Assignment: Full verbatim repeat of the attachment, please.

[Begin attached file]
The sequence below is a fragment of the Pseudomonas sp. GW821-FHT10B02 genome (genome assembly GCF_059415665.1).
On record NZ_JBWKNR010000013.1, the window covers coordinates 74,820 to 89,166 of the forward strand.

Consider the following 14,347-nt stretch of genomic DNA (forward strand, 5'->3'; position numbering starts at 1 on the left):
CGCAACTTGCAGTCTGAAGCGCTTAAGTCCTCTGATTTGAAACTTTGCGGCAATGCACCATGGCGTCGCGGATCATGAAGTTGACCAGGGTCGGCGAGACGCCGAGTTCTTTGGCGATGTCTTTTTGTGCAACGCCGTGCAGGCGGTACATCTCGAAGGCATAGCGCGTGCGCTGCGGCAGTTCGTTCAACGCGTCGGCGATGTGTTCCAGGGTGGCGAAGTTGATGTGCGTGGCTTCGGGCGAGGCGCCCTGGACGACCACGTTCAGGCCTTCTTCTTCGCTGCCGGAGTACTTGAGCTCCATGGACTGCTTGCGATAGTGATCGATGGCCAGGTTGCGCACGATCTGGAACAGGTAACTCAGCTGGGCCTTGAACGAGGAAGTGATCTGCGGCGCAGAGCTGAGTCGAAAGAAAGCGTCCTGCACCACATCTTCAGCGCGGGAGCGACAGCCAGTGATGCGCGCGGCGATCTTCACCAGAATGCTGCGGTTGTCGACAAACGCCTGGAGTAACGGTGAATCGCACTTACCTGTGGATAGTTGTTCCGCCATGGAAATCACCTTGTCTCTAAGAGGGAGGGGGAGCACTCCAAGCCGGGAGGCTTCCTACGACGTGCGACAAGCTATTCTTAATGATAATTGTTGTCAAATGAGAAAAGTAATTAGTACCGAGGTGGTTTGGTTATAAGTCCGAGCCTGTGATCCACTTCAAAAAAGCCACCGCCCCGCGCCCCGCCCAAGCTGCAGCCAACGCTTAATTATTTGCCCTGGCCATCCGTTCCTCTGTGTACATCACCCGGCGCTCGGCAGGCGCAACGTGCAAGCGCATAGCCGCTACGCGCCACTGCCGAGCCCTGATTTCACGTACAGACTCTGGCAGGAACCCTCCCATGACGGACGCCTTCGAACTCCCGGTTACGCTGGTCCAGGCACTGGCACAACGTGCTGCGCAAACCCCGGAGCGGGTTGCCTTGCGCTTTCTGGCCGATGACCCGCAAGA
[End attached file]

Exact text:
The sequence below is a fragment of the Pseudomonas sp. GW821-FHT10B02 genome (genome assembly GCF_059415665.1).
On record NZ_JBWKNR010000013.1, the window covers coordinates 74,820 to 89,166 of the forward strand.

Consider the following 14,347-nt stretch of genomic DNA (forward strand, 5'->3'; position numbering starts at 1 on the left):
CGCAACTTGCAGTCTGAAGCGCTTAAGTCCTCTGATTTGAAACTTTGCGGCAATGCACCATGGCGTCGCGGATCATGAAGTTGACCAGGGTCGGCGAGACGCCGAGTTCTTTGGCGATGTCTTTTTGTGCAACGCCGTGCAGGCGGTACATCTCGAAGGCATAGCGCGTGCGCTGCGGCAGTTCGTTCAACGCGTCGGCGATGTGTTCCAGGGTGGCGAAGTTGATGTGCGTGGCTTCGGGCGAGGCGCCCTGGACGACCACGTTCAGGCCTTCTTCTTCGCTGCCGGAGTACTTGAGCTCCATGGACTGCTTGCGATAGTGATCGATGGCCAGGTTGCGCACGATCTGGAACAGGTAACTCAGCTGGGCCTTGAACGAGGAAGTGATCTGCGGCGCAGAGCTGAGTCGAAAGAAAGCGTCCTGCACCACATCTTCAGCGCGGGAGCGACAGCCAGTGATGCGCGCGGCGATCTTCACCAGAATGCTGCGGTTGTCGACAAACGCCTGGAGTAACGGTGAATCGCACTTACCTGTGGATAGTTGTTCCGCCATGGAAATCACCTTGTCTCTAAGAGGGAGGGGGAGCACTCCAAGCCGGGAGGCTTCCTACGACGTGCGACAAGCTATTCTTAATGATAATTGTTGTCAAATGAGAAAAGTAATTAGTACCGAGGTGGTTTGGTTATAAGTCCGAGCCTGTGATCCACTTCAAAAAAGCCACCGCCCCGCGCCCCGCCCAAGCTGCAGCCAACGCTTAATTATTTGCCCTGGCCATCCGTTCCTCTGTGTACATCACCCGGCGCTCGGCAGGCGCAACGTGCAAGCGCATAGCCGCTACGCGCCACTGCCGAGCCCTGATTTCACGTACAGACTCTGGCAGGAACCCTCCCATGACGGACGCCTTCGAACTCCCGGTTACGCTGGTCCAGGCACTGGCACAACGTGCTGCGCAAACCCCGGAGCGGGTTGCCTTGCGCTTTCTGGCCGATGACCCGCAAGA